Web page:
There was an alcove in front of the restaurant’s porch, separated from the rest of the courtyard by white cloth and leaves hung on a makeshift trellis. On top of the wooden frame that marked the entrance to the alcove was a glowing lantern, and propped on it was a crescent moon wrought in GI sheet. The light from the lantern shone into the little pinholes hammered into the moon, revealing a moustachioed face.
Inside the alcove was a long wooden table with thick loaves of bread stuck with little whirly pops. Above hung a chandelier with candles in different colored jars.
At the far end of the table sat a nude female model in a mask. Robert Alejandro, illustrator, backpacker, and sometime reporter for the Probe Team sketched away with blue watercolor washes in a large sketchpad.
I sat down to sketch in a hassock on the porch that was dimly lit with a red bulb, as if in photography dark room. I could hardly see what I was drawing. Maybe that’s why it looked so good at the time, but not so much in the daytime.
Here’s my drawing, fixed up a bit for public consumption.
A musical duo (Feanne Hontiveros and her boyfriend, I think), performed on the makeshift stage. We bumped into old UP Fine Arts friends and talked about our friends who weren’t there, while the duo on stage sang their set.
An hour passed and the guests began cramming themselves into the little restaurant.
The interior of Van Gogh is Bipolar looks like an eclectic victorian parlor. There was a huge baroque dining table, sets of mismatched chairs embellished with words and splashes of paint, gifts and souvenirs left by friends and patrons, plus all sorts of bric-a-brac collected from Jetro’s travels around the world.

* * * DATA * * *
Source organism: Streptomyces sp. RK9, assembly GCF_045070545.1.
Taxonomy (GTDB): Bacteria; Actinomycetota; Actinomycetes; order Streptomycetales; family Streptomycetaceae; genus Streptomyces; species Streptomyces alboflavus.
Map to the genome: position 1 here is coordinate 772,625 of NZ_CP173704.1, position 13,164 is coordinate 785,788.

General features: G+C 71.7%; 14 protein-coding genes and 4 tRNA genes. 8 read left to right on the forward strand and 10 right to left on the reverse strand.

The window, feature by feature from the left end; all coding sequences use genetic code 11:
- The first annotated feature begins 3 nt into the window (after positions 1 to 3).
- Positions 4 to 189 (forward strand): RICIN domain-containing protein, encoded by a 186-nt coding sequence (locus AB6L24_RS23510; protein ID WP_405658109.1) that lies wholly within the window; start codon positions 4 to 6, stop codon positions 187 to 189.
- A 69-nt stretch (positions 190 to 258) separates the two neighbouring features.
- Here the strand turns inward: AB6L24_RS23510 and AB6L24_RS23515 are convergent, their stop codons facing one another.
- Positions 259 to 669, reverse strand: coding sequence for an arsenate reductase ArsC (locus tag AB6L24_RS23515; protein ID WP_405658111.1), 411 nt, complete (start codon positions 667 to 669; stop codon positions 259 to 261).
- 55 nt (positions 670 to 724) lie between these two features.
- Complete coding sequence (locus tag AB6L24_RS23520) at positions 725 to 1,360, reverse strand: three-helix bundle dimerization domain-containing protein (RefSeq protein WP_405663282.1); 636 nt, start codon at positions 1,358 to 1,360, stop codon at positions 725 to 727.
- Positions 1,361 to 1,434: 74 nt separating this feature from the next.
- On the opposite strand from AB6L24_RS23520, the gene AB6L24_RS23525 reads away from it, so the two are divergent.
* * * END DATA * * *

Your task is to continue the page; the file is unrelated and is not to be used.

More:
There were skeletons hanging on the ceiling.
Plastic crowns and hats diners were stowed away in trays so diners can wear them while eating in the dimly lit interiors and feel like cuckoo royalty.
Or you can wear this, in case you don’t want your date to recognize you.
There were teapots and teacups, old signages, paintings on desks and on walls, and even a cabinet owned by a dead President. By the doorway, was a wall of calling cards and notes left by guests and patrons that in the dim light of the parlor looked like a flight of butterflies had swarmed on the wall and remained frozen in time.
I saw some celebrities in the attendance – Iza Calzado, Carla Humphries, and Alexandra de Rossi. Jetro has famous friends.
The guests had gathered around a woman seated in front of a koto harp. Without introduction, she began to sing. Her voice alone gave her away as Armi Millare, lead signer of Up Dharma Down.
Here’s Armi Millare without the mask together with my date, Abi.
After Armi’s performance, the nude male model arrived. Wearing a top hat, he stood in a corner of the parlor surrounded by red walls covered in black graffiti. My friends decorated his body with paint Abi and I brought along at Jetro’s request.
Towards the end of the night, I asked one of my Fine Arts friends what exactly was the Masquerade Ball celebrating, to which I got another cryptic answer of: “it’s a funeral”.
I never did get a straight answer to my question that night, and I suppose it’s not really important. From talks with Jetro, everything about Van Gogh is Bipolar has always been about embracing spontaneity and imperfection and perhaps following the logic of dreams.